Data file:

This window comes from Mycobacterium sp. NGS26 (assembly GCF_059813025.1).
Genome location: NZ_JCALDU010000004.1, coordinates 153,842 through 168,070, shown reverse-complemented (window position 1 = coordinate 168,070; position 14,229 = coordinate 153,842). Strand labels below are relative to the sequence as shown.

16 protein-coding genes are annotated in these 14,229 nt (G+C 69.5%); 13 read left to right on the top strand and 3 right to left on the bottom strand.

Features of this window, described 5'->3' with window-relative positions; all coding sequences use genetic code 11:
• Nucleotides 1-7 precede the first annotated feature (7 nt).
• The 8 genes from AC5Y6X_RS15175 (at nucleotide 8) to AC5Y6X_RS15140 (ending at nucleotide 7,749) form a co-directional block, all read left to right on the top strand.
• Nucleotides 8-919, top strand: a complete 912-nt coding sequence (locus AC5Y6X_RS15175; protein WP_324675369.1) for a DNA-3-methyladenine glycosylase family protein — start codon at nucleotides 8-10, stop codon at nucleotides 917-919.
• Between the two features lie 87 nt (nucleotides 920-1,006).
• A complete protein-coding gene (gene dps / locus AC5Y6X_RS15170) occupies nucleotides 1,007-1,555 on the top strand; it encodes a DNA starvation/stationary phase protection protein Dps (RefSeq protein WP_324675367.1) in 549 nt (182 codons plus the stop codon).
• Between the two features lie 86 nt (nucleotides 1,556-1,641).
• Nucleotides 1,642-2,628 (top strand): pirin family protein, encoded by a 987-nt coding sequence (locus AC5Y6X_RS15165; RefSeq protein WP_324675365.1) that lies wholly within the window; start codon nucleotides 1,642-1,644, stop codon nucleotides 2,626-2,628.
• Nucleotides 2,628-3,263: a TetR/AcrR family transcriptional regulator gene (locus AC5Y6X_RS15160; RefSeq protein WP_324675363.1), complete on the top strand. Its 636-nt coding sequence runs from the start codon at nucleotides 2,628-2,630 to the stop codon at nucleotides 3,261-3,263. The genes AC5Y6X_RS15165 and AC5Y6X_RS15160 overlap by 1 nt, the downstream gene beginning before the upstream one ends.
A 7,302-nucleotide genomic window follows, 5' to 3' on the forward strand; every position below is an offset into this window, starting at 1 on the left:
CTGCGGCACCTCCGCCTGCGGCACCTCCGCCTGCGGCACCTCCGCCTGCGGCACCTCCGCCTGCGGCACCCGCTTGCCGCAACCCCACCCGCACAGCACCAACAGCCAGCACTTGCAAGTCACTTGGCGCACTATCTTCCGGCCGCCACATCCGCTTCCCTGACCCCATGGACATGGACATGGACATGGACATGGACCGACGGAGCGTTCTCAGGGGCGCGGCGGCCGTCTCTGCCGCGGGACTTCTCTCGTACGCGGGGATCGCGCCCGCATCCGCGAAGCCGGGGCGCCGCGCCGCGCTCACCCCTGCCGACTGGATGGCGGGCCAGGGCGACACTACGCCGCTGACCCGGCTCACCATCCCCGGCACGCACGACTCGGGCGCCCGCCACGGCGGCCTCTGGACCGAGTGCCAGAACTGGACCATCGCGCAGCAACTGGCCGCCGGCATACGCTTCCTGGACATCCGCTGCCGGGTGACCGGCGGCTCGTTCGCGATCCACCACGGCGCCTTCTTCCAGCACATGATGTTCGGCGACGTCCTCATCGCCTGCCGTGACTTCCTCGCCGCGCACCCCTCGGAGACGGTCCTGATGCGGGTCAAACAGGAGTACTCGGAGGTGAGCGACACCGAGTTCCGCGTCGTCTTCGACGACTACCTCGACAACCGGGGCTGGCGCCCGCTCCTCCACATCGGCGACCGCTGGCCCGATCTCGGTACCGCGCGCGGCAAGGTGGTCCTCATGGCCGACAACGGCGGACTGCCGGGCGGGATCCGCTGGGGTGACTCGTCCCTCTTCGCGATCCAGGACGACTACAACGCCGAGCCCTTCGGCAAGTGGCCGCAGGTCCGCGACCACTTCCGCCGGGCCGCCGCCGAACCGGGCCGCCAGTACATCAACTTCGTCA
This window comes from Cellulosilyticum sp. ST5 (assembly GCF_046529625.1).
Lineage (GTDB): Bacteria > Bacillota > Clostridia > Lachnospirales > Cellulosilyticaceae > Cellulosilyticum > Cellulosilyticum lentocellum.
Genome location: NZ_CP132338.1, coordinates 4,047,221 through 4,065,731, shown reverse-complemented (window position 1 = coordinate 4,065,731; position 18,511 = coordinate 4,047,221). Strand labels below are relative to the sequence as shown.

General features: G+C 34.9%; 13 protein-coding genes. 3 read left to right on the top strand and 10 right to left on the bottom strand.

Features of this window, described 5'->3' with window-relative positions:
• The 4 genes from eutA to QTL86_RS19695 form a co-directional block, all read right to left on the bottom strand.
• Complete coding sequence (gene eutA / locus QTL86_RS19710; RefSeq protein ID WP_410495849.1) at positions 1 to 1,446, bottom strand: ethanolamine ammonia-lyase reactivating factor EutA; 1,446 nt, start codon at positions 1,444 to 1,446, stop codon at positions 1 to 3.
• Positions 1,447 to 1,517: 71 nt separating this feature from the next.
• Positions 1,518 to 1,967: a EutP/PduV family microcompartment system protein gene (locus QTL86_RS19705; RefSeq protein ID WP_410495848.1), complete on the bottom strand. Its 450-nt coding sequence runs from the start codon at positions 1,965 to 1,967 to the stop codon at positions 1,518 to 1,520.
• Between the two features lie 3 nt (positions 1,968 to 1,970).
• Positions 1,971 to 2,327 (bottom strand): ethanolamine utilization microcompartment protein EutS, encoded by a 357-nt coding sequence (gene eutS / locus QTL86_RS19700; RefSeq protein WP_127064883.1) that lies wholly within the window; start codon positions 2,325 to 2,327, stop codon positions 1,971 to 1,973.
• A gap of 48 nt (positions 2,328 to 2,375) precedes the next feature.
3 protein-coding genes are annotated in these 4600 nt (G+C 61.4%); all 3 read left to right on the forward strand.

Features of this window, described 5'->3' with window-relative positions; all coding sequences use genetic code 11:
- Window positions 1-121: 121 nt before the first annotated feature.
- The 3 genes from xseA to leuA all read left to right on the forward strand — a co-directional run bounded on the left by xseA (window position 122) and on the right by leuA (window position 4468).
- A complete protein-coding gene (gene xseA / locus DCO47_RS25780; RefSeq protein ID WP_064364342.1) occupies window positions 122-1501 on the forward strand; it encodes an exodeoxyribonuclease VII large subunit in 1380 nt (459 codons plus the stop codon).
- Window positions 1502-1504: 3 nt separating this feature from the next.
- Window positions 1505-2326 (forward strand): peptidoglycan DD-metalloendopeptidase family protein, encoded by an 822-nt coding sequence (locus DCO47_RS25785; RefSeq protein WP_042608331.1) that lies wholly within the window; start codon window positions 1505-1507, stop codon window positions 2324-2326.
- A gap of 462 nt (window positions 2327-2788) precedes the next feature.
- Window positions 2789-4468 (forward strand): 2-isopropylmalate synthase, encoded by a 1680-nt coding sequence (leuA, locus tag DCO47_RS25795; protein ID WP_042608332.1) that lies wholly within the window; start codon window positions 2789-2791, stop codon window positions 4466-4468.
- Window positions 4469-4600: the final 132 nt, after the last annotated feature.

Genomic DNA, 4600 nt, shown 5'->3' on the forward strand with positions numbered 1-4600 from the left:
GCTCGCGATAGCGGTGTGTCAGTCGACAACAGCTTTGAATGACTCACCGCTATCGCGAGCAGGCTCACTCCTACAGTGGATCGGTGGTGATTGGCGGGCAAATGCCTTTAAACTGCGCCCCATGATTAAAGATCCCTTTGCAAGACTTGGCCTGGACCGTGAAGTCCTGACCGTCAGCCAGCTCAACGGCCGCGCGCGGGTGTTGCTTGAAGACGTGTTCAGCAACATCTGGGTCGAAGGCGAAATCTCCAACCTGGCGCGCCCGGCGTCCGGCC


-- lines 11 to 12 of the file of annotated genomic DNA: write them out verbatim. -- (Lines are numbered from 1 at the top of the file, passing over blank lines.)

• Nucleotides 1,642-2,628 (top strand): pirin family protein, encoded by a 987-nt coding sequence (locus AC5Y6X_RS15165; RefSeq protein WP_324675365.1) that lies wholly within the window; start codon nucleotides 1,642-1,644, stop codon nucleotides 2,626-2,628.
• Nucleotides 2,628-3,263: a TetR/AcrR family transcriptional regulator gene (locus AC5Y6X_RS15160; RefSeq protein WP_324675363.1), complete on the top strand. Its 636-nt coding sequence runs from the start codon at nucleotides 2,628-2,630 to the stop codon at nucleotides 3,261-3,263. The genes AC5Y6X_RS15165 and AC5Y6X_RS15160 overlap by 1 nt, the downstream gene beginning before the upstream one ends.